SB 50, Scott Wiener’s “Trickle-Down Economics” Gentrification Tool, Passes Committee




(Last Updated On: April 3, 2019)

, the proposed legislation advanced by California State Senator , has passed its’ first legislative hurdle: a 9 to 1 vote in the State Senate Committee on Housing.

In the process of debate and analysis, the bill once called an “affordable housing” law, is now just called a “transit-housing” bill that happens to ask for a percentage of the total number of units in a dense-packed, next-to-rail development to be affordable. That spells complete gentrification.

And proposes to make that happen without any subsidy for a developer to use to have a financial incentive to add affordable housing. It seems State Senator Weiner and his SB50 proponents think truly affordable housing will just plain materialize under regulations calling for denser housing. As one person told me today: “The thinking is that people will move up to the more expensive units and leave the lower ones that will be cheaper.” I’m not kidding – that’s what I was told, today.

Or here’s another: “There are those who agree that tax increment financing should be used to help actually provide affordable housing, but there’s not enough of them to have that in SB50, so it’s just inclusionary zoning.”

When I said to my friend who’s on the side of Weiner on that “This all sounds like Reagan-Era “Trickle-Down Economics” , she gasped – then laughed and said “Well, that’s where the legislative wrangling has taken .”

Really?

So let me get this straight: we have a guy in Scott Weiner who calls himself a progessive, yet has drawn up a bill that looks for all the like something President Ronald Reagan’s economics guru David Stockman would have come up with in the 80s. Which means Weiner’s really a Republican, right?

Seriously.

I remind everyone to be sure to read the bill that is , and note the words:

“This bill would require a city, county, or city and county to grant upon request an equitable communities incentive when a development proponent seeks and agrees to construct a residential development, as defined, that satisfies specified criteria, including, among other things, that the residential development is either a job-rich housing project or a transit-rich housing project, as those terms are defined; the site does not contain, or has not contained, housing occupied by tenants or accommodations withdrawn from rent or lease in accordance with specified law within specified time periods; and the residential development complies with specified additional requirements under existing law. The bill would require that a residential development eligible for an equitable communities incentive receive waivers from maximum controls on density and minimum controls on automobile parking requirements greater than 0.5 parking spots per unit, up to 3 additional incentives or concessions under the Density Bonus Law, and specified additional waivers if the residential development is located within a 1/2-mile or 1/4-mile radius of a major transit stop, as defined. The bill would authorize a local government to modify or expand the terms of an equitable communities incentive, provided that the equitable communities incentive is consistent with these provisions.”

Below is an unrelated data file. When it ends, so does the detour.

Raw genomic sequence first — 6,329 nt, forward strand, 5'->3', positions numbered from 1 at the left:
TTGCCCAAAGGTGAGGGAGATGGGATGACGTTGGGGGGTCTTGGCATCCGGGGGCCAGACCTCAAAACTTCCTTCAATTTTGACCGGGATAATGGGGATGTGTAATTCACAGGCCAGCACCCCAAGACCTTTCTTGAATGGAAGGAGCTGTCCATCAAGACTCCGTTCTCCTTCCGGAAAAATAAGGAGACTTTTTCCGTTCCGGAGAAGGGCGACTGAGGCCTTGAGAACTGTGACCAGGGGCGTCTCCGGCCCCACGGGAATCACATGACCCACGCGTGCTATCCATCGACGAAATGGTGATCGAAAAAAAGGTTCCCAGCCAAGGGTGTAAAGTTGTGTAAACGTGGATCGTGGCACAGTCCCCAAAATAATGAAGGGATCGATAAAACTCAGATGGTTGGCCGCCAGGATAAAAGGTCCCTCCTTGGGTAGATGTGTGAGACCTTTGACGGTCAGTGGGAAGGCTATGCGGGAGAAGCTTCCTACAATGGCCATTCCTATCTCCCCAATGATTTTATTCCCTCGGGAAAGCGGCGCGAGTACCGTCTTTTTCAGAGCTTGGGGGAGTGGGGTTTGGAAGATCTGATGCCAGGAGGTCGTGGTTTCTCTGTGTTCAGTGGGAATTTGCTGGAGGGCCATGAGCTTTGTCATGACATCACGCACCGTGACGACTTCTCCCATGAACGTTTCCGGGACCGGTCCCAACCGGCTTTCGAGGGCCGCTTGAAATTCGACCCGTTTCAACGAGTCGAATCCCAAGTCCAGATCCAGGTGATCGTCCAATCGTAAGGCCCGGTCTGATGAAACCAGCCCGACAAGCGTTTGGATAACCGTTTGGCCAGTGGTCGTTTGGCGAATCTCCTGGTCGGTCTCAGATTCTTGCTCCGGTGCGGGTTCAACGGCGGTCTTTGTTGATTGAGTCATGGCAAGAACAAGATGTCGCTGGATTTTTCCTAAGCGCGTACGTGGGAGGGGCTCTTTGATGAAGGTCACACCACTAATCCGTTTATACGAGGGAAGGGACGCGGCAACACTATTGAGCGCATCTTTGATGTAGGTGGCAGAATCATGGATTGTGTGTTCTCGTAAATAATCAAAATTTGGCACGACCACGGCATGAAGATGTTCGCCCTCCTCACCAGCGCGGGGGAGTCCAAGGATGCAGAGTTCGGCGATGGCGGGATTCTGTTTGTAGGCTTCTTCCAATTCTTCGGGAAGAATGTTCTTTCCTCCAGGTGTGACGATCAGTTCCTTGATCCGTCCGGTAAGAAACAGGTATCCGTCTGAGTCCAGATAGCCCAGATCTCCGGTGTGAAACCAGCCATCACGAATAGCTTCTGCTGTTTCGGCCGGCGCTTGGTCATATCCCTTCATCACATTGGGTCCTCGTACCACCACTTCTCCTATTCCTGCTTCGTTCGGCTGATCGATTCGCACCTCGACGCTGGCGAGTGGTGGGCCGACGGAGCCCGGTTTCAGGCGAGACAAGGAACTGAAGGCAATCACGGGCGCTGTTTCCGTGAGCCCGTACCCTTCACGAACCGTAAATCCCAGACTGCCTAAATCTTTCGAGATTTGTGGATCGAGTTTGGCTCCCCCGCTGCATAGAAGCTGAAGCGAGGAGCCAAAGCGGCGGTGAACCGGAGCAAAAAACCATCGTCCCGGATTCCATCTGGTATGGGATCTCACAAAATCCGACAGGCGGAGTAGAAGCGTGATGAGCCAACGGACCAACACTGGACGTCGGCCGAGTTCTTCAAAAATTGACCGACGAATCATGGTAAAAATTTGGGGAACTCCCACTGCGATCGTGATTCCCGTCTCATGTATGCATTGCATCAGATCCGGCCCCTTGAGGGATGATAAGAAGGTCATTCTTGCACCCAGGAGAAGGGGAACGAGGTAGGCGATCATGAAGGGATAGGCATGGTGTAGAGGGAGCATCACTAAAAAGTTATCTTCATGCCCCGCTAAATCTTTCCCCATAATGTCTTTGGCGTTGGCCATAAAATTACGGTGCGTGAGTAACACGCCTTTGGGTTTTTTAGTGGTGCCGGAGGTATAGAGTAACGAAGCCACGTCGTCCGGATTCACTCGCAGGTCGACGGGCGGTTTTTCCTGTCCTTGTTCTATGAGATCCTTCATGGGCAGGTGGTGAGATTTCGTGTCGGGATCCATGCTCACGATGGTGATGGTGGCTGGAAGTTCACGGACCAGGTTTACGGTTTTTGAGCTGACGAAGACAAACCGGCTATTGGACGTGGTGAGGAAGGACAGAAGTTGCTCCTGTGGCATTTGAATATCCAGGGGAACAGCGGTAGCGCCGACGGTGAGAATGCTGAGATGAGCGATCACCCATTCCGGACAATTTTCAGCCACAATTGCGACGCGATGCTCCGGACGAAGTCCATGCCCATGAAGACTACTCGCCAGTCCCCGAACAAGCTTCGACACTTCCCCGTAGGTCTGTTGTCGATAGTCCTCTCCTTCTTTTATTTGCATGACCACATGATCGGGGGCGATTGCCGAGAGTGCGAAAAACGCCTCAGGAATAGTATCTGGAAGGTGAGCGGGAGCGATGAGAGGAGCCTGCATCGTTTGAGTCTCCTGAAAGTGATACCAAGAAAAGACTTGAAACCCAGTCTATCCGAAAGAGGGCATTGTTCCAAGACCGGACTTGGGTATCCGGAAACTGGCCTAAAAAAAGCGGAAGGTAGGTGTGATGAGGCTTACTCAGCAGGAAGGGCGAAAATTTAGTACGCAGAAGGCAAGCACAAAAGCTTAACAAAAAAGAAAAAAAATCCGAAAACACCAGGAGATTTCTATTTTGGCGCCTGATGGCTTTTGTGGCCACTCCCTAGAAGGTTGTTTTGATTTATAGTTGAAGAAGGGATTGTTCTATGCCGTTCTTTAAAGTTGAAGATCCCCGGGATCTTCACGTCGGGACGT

That paragraph is full of ways a developer can wiggle out of building affordable housing. For example…

First, there’s this: “This bill would require a city, county, or city and county to grant upon request an equitable communities incentive when a development proponent seeks and agrees to construct a residential development…” – which means the developer has to ask for the provisions that are , right? Well, suppose the developer doesn’t do that? The bill is passive-agressive in its prose, and so that will lead to, at best, an iffy proposition regarding building affordable housing.

Second, there’s this: the bill does not have any language preventing a developer from receiving a zoning variance to build total market rate housing next to a transit stop – zero affordable housing units. There’s no provision of SB 50 that focuses on that possibility – so it’s a loophole.

SB 50 is nothing more than a tool to encourage high-density housing near transit, and the only reason the “affordable” component was installed was to appease those who want to stop the market forces that caused the giant homeless problem.

SB 50’s fans don’t care about addressing the homeless problem one bit.

By contrast, a serious transit-oriented affordable housing bill would allow for the creation of high density mandated affordable housing within tax increment financing zones designed by the City or County, and around a transit stop with up to a half-mile radius. The TIF money from the collected property tax within the TIF / Housing zone would go to the new housing developments to make units affordable.

SB 50 doesn’t do that. As it stands, SB 50 is pure and simple trickle-down economics applied to real estate. Vote no on SB 50. Democrats need to focus on democratic solutions, not republican ones.

Stay tuned.

About the Author

Zennie Abraham
Zennie Abraham is the CEO of Zennie62Media